Stan Lee: Remembering a Titan

If there is one name in comics that you could bring up to virtually anyone, it’s Stan Lee. Let’s just be frank here; the man is a true legend, and although there are numerous creators through the Golden and Silver ages of comics that have contributed (in no small way) to the universes we all have come to love, not everyone who isn’t a die-hard fan knows who Jack Kirby, Steve Ditko, Bob Kane or Bill Finger is. Stanley Martin Lieber, better known as “Stan Lee,” passed away this morning at the age of 95, less than a year and a half after his wife of 69 years, Joan, left our world. His legacy, however, will live on without end, as he left us with millions of hours of comic book, television, and film material through which we can continue to enjoy the world and characters he created, co-created or helped to inspire. Without Stan Lee, we would not have Spider-Man, Thor, the Hulk, Iron Man, the Fantastic Four, the X-Men, Dr. Strange, Black Panther, Ant-Man, or Daredevil. With the creation of characters as iconic as these, as well as helping to revive Captain America, Lee’s body of work should impress any who gaze upon it.

Stan Lee served our world in more than one way; not only did he create invaluable characters and stories for us to relate to and escape through, but in 1942 Lee served in the United States Army, repairing telegraph equipment as a member of the Signal Corps. One of Stan Lee’s most defining characteristics comes through in the characters that he helped to create: he believed in creating heroes who were real people with real problems, resulting in a complete paradigm shift for the comic industry at the time. It is largely due to Stan Lee and Steve Ditko’s creation of Spider-Man that teenage heroes are no longer relegated to mere sidekicks and possess far deeper characteristics than they did prior to Peter Parker’s introduction to the comic book world. Before Lee’s characterization of his creations, heroes were supposed to be infallible, flawless, rarely ever getting one-upped by their foes or struggling in their personal lives. While that was all well and good during a time when the world was experiencing the greatest war and evil it had ever seen, people post-WWII thirsted for more, and it is that thirst that is exactly what Stan Lee’s creations have quenched through the years. Comic books have evolved far beyond the propaganda or childish picture books that they once were. It is through these characters we love that many find peace and answers when they’re struggling at home or in school. Knowing that someone can be fallible and yet still accomplish great things and be a hero in their own way is an invaluable ideal, especially to youth who are in the throes of figuring out life beyond the four walls of their home. Stan firmly believed that it only takes one person to make a difference and that anyone can do the right thing.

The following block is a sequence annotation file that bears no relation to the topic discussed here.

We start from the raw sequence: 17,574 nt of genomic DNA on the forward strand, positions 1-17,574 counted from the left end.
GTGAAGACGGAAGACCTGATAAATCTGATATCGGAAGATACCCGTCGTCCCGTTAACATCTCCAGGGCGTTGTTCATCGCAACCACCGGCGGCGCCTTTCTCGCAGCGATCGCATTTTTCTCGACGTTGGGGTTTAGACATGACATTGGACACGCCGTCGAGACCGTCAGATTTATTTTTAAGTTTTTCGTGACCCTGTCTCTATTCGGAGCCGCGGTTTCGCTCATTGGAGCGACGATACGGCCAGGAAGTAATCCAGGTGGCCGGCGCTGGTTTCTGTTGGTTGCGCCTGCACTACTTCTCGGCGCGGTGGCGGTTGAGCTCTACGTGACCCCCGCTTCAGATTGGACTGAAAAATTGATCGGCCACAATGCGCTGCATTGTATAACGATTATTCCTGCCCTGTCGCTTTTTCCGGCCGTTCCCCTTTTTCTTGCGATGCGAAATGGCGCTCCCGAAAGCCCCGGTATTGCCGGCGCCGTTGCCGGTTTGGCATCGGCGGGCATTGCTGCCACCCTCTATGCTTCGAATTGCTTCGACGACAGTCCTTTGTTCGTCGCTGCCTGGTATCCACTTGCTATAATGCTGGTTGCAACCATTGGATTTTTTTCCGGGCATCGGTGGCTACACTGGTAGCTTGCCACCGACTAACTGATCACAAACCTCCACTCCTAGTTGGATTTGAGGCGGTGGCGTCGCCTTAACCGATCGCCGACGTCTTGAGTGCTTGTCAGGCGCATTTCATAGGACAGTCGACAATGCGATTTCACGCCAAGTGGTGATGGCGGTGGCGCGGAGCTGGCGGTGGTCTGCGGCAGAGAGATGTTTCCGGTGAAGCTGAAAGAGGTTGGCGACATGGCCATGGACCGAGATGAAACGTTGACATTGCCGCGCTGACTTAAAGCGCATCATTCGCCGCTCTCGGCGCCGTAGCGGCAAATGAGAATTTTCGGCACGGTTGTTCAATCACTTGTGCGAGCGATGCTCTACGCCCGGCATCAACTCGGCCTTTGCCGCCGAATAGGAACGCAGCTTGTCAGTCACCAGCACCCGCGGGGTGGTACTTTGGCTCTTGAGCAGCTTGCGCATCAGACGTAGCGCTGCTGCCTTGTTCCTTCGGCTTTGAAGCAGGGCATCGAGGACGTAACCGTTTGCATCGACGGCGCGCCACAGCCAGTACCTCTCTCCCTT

Stan Lee, Spider-Man

Stan Lee dedicated his life to creating fantastical stories for us. Even long after he had retired from Marvel Comics and it had been purchased by media mogul Disney, he still made regular appearances at conventions all across the nation, from New York to San Diego. Stan not only gave his time and energy by signing fans’ books, but also made guest appearances on-stage with other comic book industry pros such as Todd McFarlane – who loves to tell the story of him being a young kid and getting to sit next to the great Marvel legend. Stan Lee didn’t always live a king’s life, but he had the heart of one, and his quippy sense of humor never failed to put smiles on all those around him. While on the red carpet of one of the Marvel Studios films, Stan Lee told a reporter that he wanted to thank all the millions of people for coming to see just his cameos specifically, and for then seeing the movie as well. It was this humor that brightened his characters, our comic books, and our world. There will never be another Stan Lee; not in our lifetimes, and not likely in any other. I’ve never been to a convention and, therefore, never had the honor of meeting the man who helped create my favorite character in Marvel comics, Peter Parker/Spider-Man, and it is sobering to know that I’ll never have the chance to do so now. But I can still be thankful by enjoying the stories and characters he gave me and passing them on to future generations. With all of the turmoil within the comic book industry today, it’s easy to forget that arguably its single greatest contributor believed in the Golden Rule: Do unto others as you would have them do unto you. Stan Lee believed that if we all treated one another as we’d like to be treated, our world would be as close to a paradise as it could get. Today, we’ll see posts and comments and tweets about coming together for a day and honoring the legend that we lost out of respect for him, but why should it stop with today? We’re all capable of being heroes or villains through the choices we make in our words and our actions each day. So, if we must disagree on something, then let us disagree with grace, and respond to criticism with humility, always striving to see the best in one another and, thereby, bringing out the best in ourselves. Thank you, Stan, for all that you did, for the dreams that you shared, and the love that you gave; you will be missed more than one man could ever hope to be. That’s enough for my soapbox; I’m not Stan the Man.

Excelsior, sir, and godspeed.

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